What steps can corporates take to ensure successful partnerships with startups?

This question incited by far the most animated discussion in the panel — and the most attention from the audience. Everyone had something to add, but what’s clear is that the corporation needs to make the most compromises in the partnership in order to attract the best startups and allow their technologies to grow over time. It’s simple: the party that has the most to give should be the one to give the most.

Here are some of the best practices mentioned:

  1. Hack the corporate processes. I have heard and said this countless times. Create exceptions for all of the hurdles you can by going through the approval processes before even approaching a startup for a partnership. A great example of this in practice was by RATP Group. Stéphane Cobo said they were trying to test a startup’s technology on their infrastructure, but French regulations were preventing this so they leveraged their global presence and tested in the UK and Hong Kong, where no such regulations existed.
  2. Demonstrate the value of the partnership internally. In order to get complete buy-in from internal stakeholders, you have to be able to show the (potential) technological and economic value of the project. Show numbers, development and implementation roadmap, feedback from customers, etc. to reassure the board that the risk is worth taking.
  3. Manage expectations on both sides. No matter how high your rank or how long you’ve been with your organization, you won’t be able to magically wave away some of the hurdles. If a certain technology is completely banned by IT security, communicate this to the startup before they begin to develop the project. This will save effort, time, and money on both sides.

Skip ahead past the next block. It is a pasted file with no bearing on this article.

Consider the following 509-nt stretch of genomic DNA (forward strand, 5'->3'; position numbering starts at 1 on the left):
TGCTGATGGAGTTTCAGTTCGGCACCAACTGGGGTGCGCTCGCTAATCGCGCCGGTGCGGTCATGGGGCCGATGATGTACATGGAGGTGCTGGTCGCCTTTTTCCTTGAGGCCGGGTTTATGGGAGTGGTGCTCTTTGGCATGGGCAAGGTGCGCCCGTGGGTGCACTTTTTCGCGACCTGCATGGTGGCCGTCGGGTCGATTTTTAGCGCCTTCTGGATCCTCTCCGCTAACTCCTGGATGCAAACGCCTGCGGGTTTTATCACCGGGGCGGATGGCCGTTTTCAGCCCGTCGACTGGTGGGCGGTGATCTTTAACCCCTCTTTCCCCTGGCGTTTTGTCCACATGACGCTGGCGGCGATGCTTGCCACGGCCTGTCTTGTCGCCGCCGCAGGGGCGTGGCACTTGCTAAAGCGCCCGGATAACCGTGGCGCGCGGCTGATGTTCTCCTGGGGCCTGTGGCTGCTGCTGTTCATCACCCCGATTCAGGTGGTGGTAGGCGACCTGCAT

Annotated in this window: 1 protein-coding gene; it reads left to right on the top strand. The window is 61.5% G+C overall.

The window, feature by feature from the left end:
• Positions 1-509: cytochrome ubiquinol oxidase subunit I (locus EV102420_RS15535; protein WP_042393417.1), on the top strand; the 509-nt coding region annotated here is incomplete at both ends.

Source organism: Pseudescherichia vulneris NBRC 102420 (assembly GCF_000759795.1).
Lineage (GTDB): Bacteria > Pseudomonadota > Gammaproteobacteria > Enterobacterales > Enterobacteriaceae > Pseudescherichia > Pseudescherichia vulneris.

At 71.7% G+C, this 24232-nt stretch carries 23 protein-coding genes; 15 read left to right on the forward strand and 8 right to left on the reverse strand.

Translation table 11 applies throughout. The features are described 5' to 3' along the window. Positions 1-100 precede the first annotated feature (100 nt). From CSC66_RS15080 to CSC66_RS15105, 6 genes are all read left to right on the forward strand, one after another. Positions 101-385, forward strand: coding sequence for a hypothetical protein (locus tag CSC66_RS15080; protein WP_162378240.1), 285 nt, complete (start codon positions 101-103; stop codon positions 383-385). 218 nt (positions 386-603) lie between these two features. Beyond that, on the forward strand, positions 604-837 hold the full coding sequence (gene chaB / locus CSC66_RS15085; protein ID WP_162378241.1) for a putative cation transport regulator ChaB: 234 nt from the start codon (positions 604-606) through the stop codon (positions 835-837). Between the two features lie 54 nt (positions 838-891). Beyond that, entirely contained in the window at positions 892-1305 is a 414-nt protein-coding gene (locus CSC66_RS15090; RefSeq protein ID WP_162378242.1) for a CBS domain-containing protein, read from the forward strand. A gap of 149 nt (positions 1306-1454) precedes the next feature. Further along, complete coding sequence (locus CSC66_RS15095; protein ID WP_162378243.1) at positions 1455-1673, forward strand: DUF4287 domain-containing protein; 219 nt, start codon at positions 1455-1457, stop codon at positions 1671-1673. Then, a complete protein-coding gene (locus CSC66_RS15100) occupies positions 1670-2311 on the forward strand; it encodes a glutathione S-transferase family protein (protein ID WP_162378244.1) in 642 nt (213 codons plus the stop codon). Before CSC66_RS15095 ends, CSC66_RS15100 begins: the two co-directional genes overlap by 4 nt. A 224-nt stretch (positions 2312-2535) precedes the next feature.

4. Define the target market and KPIs for the partnership. Do not launch a collaboration unless you & your internal stakeholders have agreed on a market and a rollout strategy for the product you want to build with a startup. If there’s no organizational commitment or plan to see the partnership through in the long term, it’s not worth the trouble in the first place.
  5. Have a clear innovation strategy. Define what technologies you want to develop internally and differentiate those from what you want to do externally with investments and collaborations with startups. Set KPIs for your startup collaboration strategy and be accountable to see them through.

What are the differences between the French, German, and US markets in terms of mobility innovation?

It’s clear that Silicon Valley does not have a monopoly on innovation. That being said, if a startup from outside the US wants to scale, they cannot bypass the US market. Gerod Carfantan of offered advice for mobility startups looking to expand into the US: you need to make your company attractive to American investors. The reality is, VCs in the US are more likely to invest in companies that have a Delaware incorporation.